Saturday, September 30, 2006

Driving in Korea and the Near Occasion of Sin

Anger is one sin toward which I am predisposed, and driving in Korea often makes me angry. I do not mind so much the poor drivers, although they frustrate me. I understand that Korea has a relatively short history of driving, has narrow roads, and too many cars. Adding to the problem is that people learn to drive from State-mandated driving schools, not from their fathers as we do in America. And even under the best of circumstances, not everyone in the world could be expected to drive as courteously as the good folk of Upsate New York.

I do mind, however, and very much, the evil drivers, those have no qualms about using their vehicles to intimidate other drivers. When I got my Korean driver's license back in 1997, I was issued a booklet on Korean traffic laws that attribued reckless driving to the Japanese colonial period (1910-1945), which it explained caused many Koreans to have no respect for the lives of others or of themselves.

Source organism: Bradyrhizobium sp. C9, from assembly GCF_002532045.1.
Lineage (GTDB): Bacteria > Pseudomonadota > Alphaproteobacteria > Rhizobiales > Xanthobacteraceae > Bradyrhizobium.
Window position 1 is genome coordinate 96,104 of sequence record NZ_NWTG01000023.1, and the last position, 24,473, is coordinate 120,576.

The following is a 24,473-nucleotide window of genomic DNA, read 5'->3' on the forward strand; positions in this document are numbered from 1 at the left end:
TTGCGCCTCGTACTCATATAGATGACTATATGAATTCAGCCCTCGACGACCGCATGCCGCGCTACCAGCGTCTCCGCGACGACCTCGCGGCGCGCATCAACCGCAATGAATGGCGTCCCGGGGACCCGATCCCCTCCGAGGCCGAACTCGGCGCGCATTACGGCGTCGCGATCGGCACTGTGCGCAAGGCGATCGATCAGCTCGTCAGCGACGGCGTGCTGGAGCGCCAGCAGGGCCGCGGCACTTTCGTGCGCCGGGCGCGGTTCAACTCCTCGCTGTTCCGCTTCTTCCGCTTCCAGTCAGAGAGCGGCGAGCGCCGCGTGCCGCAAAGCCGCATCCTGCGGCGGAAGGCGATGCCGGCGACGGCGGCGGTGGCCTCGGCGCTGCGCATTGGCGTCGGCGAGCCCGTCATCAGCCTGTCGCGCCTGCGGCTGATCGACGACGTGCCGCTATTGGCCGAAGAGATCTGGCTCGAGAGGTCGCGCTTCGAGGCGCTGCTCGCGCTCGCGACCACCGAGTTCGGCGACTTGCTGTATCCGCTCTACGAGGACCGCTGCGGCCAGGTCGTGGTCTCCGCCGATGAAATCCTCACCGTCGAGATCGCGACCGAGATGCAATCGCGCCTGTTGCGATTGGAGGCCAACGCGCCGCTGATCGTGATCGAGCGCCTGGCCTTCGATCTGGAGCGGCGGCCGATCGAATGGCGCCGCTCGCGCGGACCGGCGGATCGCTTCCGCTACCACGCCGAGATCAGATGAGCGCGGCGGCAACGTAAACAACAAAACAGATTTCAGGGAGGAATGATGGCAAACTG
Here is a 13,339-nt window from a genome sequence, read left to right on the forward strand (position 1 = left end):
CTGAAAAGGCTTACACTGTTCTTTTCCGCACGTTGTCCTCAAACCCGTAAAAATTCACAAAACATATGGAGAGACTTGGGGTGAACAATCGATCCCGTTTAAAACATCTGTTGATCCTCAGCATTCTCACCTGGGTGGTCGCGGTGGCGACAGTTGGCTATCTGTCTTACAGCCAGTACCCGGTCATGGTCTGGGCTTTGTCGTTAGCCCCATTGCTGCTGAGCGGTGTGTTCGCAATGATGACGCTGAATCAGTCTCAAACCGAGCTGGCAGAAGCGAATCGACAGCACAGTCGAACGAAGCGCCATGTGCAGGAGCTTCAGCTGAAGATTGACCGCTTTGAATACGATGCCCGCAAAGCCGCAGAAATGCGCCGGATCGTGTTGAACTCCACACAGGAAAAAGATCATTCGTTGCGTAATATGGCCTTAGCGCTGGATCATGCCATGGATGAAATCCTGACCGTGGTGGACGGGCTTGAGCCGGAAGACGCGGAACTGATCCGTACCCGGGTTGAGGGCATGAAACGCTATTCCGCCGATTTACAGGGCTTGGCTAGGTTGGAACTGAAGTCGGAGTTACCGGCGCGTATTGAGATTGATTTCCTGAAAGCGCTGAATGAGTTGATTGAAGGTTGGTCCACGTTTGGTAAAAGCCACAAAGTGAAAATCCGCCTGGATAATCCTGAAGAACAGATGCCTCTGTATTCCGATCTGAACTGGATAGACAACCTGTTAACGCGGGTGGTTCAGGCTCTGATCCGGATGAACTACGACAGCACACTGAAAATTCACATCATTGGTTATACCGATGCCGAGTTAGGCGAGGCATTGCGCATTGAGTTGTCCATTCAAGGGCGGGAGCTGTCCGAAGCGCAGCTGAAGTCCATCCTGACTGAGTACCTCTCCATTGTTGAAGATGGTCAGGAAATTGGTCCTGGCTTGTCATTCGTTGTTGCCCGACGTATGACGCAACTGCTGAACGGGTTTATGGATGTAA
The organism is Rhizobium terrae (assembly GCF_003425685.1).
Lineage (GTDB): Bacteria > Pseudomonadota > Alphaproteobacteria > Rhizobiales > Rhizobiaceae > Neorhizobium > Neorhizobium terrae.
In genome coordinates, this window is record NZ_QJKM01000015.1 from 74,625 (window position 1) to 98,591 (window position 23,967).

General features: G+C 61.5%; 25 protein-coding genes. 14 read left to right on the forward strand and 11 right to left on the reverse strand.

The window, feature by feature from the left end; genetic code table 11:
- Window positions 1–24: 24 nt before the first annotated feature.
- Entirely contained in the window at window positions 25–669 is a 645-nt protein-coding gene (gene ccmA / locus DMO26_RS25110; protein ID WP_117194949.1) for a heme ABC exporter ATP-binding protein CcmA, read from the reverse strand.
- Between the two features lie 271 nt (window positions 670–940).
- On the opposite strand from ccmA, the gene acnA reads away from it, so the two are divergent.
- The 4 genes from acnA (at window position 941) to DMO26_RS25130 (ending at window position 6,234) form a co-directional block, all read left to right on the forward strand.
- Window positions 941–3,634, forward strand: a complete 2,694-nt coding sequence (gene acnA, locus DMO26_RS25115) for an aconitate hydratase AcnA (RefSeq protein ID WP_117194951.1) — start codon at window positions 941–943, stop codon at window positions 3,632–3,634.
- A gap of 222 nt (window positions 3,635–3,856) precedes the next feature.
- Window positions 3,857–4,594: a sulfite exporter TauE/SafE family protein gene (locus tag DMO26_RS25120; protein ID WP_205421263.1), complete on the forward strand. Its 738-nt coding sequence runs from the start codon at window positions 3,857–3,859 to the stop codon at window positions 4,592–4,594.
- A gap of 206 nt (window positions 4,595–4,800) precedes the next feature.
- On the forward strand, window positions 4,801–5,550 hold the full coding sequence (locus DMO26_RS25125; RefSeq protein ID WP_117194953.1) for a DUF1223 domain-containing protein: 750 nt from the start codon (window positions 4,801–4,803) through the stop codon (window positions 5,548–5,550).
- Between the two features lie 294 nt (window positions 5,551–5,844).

To the truck driver today who was unhappy with my wife's driving at the speed limit and attempted to snuff out my family, I have the following to say. When someone you are tailgaiting and at whom you are honking your air horn signals to change lanes and let you pass, do not then try to cut that driver off from behind and then attempt to drive him or her off the road, with two young children in the car. If you do so, do not be surprised if a foreigner in the passenger seat opens his window and hurls a stream of Korean oaths at you. Next time, when you get out of your truck to confront that woman driver, before your scurry back to your cab you might find yourself being strangled by her husband with the rosary that hangs from his rear-view mirror.
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10:41 PM  

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